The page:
The website for a Bethany Beach bookshop refers to Amazon as “that site that shall not be named.”
The conventional wisdom is independent booksellers can’t compete with the world’s largest online retailer with its discounted deals and next-day delivery. The story has a plot twist though.
Everyone from the owner of small Claymont bookshop to the new CEO of Barnes & Noble have plans to woo readers to Delaware’s brick-and-mortar bookstores this holiday season.
Indie bookstores are on the rise. Their number has grown a startling 53% since 2009, and sales were up 5% last year, according to the American Booksellers Association. Younger customers are taking “shelfies” of themselves with their favorite books. The Young Adult category is booming with award-winning titles like “The Hate You Give.” Vacationers at a Rehoboth Beach bookshop tell staffers that they routinely hit the bookstore before they hit the beaches.
James Daunt, Barnes & Noble’s new CEO, ran his own Daunt Books in England and then revived the venerable Waterstones chain there when it was on the ropes. He thinks he knows why Amazon isn’t kicking indie stores to the curb: “If a bookstore is interesting and engaging and just a real pleasure to be within, and the service matches, then choosing a book in a bookstore is just a whole lot more fun than getting it in your post box.”
His plans for Barnes & Noble’s Delaware stores include spending money to freshen the locations, hiring more full-time employees, letting staff match the books to the locales, and keeping the popular book events, book groups and bookstore cafes.
“Independent bookstores are thriving in the U.S.; Barnes and Noble is not,” Daunt said. “The simple reason for that is the bookstores haven’t been particularly good for a long time, and I hope that’s what we’re changing. We’re giving the individual bookstore teams the freedom to curate their own individual stores
and chose their own presentations. The secret is in the people.”
Daunt said he had “a full decade of peace before Mr. Bezos opened shop,” so he’s always considered Jeff Bezos’ Amazon “just a part of the ecosystem of books.”
“If you’re a good enough bookseller, then your bookstore has nothing to fear from Amazon,” he said.
Emlyn DeGannes just moved her 21-year-old MeJah Books to a larger location next to EZ Loans in Holly Oak. DeGannes, who labels herself a social entrepreneur, has responded to community needs, including a book outreach to area prisons.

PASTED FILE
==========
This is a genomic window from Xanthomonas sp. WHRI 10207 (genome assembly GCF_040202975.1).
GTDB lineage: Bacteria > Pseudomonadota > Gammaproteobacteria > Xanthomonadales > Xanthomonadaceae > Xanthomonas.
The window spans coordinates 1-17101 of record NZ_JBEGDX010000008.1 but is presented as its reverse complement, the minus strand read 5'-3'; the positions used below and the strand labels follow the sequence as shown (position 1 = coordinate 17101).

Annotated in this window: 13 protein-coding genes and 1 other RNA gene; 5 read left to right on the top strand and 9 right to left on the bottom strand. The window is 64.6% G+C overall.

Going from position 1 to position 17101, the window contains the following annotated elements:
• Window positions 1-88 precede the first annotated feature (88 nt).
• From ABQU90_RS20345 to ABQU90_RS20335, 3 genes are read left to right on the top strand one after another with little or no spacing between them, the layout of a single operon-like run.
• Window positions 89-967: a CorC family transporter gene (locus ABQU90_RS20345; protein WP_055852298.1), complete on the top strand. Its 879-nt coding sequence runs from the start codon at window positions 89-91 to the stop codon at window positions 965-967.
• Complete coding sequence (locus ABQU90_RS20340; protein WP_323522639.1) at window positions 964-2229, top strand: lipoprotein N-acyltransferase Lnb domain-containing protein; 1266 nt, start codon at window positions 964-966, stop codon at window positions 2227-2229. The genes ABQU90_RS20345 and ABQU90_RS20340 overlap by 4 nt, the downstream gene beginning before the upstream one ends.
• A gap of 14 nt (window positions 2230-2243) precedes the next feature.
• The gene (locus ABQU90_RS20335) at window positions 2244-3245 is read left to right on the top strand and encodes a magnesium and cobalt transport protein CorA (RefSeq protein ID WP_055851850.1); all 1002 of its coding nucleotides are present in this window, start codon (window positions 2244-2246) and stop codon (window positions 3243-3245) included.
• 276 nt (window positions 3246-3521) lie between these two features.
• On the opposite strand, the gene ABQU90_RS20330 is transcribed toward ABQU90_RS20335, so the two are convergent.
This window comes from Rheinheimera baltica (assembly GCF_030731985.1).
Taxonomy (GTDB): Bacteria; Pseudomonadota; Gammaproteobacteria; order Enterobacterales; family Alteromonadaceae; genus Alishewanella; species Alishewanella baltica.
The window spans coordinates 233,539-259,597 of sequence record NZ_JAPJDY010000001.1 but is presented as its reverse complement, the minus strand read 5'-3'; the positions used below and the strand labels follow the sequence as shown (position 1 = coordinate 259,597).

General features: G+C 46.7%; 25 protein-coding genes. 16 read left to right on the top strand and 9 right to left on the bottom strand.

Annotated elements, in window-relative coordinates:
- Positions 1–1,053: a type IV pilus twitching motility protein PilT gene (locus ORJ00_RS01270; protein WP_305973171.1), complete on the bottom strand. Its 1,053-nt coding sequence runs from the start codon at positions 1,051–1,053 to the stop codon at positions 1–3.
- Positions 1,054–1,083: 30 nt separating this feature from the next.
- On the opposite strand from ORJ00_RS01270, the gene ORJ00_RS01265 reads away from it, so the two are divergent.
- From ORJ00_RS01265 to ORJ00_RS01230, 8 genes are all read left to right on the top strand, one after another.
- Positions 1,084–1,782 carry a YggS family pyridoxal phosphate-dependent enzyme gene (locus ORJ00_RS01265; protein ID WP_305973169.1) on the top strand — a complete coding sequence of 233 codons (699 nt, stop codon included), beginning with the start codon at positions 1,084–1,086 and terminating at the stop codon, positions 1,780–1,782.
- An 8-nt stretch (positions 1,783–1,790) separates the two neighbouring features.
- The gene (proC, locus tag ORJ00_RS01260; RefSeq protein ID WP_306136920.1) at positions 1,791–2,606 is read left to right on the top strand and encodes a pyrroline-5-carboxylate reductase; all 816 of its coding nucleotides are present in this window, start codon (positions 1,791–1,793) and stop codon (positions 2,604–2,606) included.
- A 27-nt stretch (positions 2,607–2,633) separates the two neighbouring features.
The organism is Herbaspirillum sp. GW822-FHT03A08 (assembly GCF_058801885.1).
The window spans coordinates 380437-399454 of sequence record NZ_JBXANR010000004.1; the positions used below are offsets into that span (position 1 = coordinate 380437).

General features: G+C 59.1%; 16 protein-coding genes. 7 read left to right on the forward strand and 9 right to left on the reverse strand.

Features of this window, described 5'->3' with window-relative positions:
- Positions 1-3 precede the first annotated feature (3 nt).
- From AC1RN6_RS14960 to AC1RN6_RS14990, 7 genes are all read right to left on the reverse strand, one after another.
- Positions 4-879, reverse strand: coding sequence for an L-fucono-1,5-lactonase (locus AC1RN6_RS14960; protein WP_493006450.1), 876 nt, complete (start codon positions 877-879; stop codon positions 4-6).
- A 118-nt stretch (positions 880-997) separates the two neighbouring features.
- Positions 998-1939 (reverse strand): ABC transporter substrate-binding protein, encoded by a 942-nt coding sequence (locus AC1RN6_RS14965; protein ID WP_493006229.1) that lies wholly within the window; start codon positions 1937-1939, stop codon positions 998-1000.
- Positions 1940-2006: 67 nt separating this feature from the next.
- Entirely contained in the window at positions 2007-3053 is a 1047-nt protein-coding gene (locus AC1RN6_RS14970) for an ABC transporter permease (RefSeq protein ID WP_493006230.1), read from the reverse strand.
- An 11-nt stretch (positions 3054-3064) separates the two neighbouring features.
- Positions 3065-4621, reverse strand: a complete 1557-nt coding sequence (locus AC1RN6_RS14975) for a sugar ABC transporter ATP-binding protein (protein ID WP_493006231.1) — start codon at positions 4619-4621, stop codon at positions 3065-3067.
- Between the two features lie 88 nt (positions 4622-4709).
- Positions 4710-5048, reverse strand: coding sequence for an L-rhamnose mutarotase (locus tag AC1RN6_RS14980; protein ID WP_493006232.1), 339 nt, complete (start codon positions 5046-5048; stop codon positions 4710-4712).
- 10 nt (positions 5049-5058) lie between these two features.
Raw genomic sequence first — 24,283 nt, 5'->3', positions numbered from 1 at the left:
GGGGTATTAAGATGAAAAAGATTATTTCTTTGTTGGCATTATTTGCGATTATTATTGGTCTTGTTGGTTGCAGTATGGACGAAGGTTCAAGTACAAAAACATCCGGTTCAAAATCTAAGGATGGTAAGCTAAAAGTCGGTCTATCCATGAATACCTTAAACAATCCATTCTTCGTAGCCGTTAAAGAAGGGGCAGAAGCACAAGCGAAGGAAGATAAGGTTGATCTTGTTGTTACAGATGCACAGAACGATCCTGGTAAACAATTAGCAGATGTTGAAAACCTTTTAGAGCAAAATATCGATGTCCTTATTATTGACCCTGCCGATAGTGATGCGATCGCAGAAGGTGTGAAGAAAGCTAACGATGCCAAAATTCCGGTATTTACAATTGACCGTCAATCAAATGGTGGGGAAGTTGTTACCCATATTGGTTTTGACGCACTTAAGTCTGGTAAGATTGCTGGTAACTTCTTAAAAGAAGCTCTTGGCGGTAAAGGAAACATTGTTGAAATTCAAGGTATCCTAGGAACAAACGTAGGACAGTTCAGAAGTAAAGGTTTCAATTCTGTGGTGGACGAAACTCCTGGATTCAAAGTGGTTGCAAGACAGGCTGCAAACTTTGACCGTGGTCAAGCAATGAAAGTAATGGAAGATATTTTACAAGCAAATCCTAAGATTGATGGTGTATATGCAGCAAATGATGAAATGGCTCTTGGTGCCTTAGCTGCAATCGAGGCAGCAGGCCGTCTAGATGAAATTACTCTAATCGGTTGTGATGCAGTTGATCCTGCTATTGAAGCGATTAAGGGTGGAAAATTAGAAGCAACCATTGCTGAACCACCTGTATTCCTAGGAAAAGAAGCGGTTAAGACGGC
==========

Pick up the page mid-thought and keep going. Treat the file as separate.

She hosts two or three events a week – children’s stories, poetry readings, jazz presentations and community events.
She knows Amazon can undersell her: “Their retail price is sometimes my cost. When people buy here, that’s when you know you have customers who are dedicated to you because you’ve been in the community a long time.”
Occasionally, she said, she uses Amazon to her advantage: “There are some times when my customer might need a book the next day. Guess what? Amazon is there for me.”
Susan Kehoe, who manages Browseabout Books in Rehoboth Beach, hosts more than 150 events annually, from story times to luncheons with bestselling authors.
Browseabout offers free gift wrap and keeps the shelves completely stocked during the holidays, although it’s not prime season at the beach.
“When I train new staff, I tell them almost everything we have in the store people can buy cheaper online and have it delivered to their door, but they come here because we’re a fun place to shop,” she said.
Kehoe sees people pulling out their phones scanning covers occasionally, possibly using the Amazon app to compare prices or order online, but she doesn’t let it faze her. “There’s not much you can do about it. It’s just sort of a necessary evil at this stage of the game,” she said.
“Yes, you can get that on Amazon, but Amazon doesn’t pay taxes. Amazon doesn’t support local charities. They don’t provide jobs to your friends and neighbors.”
Customers pick up on the local link. Small Business Saturday is the busiest single day of the year at Browseabout, with Black Friday coming in second.
Ditto for MeJah Books in Claymont. And Amanda Hudson, manager of Bethany Beach Books, said each successive Small Business Saturday is bigger and more successful than the last.
The holiday season that officially starts on Black Friday is make-or-break for bookstores.
Daunt said some Barnes & Noble stores do as much as 30% of their sales during the holidays.
More important, bookstores often make 100% of their profit during the holidays, Daunt said.
“For 11 months of the year, you don’t turn a dime, and then you make it all at the holidays,” he said.